The spring semester of 2020 may likely be remembered as the most difficult and stressful semester for some students here at Marywood, and indeed students from all universities around the world. This is of course because of our current public health crisis caused by the novel coronavirus, COVID-19. As the nation shut down and all classes moved to online forums, there seemed to be a collective sense of confusion and uncertainty for everyone in the arts. Our department relies almost exclusively on physical work space with face to face interaction between student and teacher so one could understand our concerns about continuing our studies from home and on the computer. However, we understood the seriousness of the situation and the importance of protecting our community so we persevered and developed a system of learning from home that was suitable enough to finish out the rest of the semester painting from home.
Editor’s note: During the spring and summer of 2020, Marywood developed a plan for a successful and safe 20-21 academic year called HyBridge, while also training faculty in online teaching pedagogy to prepare for course delivery. Visit Ready. Set. Forward! for details
To begin, us painting students were instructed to retrieve all our supplies from the studio within a certain time frame and set up an area in our homes that would serve out the rest of the semester as our working space. For me, it was my basement. Yes, the cellar. The damp and unfinished basement, packed with all the amenities a young painter could ever hope for, such as the noisy pipes above my head and stomping footsteps of my family from the world above, christening my morning coffee with dust and other basement debris from the floorboards overhead. Features like the omnipresent and oh-so comfortable gaze of plastic Saint Nicks and motion tracking Halloween witches supervising and commenting on every stroke of the brush. And how I’ll ever be able to paint again without the THUNDEROUS ROAR of the dehumidifier I’ll never know. However, despite my mother turning out the basement light 4 times a day because she “forgot I was down there” and the the occasional creepy crawler, I didn’t much mind the cellar aesthetic. It sorta resembled a kind of dungeon which seemed appropriate to work out of during the end of the world and indeed the right place to complete the series of paintings I intended on creating even before the pandemic began.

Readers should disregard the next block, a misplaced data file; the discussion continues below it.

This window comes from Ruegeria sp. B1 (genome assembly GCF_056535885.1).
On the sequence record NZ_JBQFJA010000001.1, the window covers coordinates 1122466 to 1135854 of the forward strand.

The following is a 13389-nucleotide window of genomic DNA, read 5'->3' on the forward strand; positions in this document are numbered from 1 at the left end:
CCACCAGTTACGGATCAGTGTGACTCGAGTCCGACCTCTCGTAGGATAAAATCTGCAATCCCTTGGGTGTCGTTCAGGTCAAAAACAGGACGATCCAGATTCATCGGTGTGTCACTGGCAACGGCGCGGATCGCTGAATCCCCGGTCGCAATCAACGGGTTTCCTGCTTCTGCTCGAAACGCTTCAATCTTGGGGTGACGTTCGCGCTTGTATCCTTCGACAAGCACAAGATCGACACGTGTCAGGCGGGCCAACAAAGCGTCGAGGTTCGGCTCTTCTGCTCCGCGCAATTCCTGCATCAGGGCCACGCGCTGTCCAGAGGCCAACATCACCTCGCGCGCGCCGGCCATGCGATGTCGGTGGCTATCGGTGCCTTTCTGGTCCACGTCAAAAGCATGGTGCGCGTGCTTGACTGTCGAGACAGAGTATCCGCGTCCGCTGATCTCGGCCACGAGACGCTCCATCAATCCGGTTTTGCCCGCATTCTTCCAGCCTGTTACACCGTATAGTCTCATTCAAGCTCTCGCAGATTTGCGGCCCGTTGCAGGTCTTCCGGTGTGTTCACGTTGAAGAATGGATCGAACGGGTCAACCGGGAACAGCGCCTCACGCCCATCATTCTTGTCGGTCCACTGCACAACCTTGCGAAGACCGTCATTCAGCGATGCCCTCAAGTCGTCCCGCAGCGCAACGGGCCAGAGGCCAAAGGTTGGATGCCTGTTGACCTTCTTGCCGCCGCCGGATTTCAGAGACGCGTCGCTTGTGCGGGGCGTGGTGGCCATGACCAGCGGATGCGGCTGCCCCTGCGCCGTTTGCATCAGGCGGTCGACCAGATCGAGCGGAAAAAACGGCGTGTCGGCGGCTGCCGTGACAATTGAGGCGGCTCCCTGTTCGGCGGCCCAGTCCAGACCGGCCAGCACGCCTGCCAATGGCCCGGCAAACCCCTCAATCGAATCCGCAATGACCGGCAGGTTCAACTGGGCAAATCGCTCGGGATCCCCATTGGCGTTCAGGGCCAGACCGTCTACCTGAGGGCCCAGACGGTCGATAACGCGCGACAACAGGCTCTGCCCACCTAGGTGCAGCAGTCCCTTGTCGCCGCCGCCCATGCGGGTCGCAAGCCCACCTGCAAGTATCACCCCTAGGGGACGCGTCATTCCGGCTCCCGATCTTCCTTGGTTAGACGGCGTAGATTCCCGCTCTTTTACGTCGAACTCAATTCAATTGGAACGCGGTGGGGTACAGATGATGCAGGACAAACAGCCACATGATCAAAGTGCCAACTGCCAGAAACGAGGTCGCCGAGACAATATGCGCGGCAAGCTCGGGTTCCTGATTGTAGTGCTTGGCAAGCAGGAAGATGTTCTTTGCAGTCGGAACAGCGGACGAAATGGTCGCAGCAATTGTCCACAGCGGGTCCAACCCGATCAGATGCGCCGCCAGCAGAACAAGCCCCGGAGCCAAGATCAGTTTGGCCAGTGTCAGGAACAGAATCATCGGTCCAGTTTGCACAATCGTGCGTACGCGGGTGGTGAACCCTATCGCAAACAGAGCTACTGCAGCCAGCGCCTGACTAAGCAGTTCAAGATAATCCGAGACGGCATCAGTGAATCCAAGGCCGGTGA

The Pandemic Series
For the most part my artwork is generally very colorful and inviting, if not a bit whimsical. I try not to be too dark in my subject matter, however earlier this year and about a month before the pandemic started, I decided that I’d delve into the darker side of my personality and explore the more negative emotions, quite explicitly, through painting with a slightly darker color palette. This series would consist of three 24×30 canvases each depicting one of the three big emotions I struggle the most with in my life; anxiety, anger, and depression. I figured that starting the new year off by confronting and working through these emotions with art it would allow me to better understand them and ultimately control going forward into the new decade. Sounds cute enough, right? but oh boy I had NO idea what 2020 had in store for us and just how important and prevalent this series would turn out to be.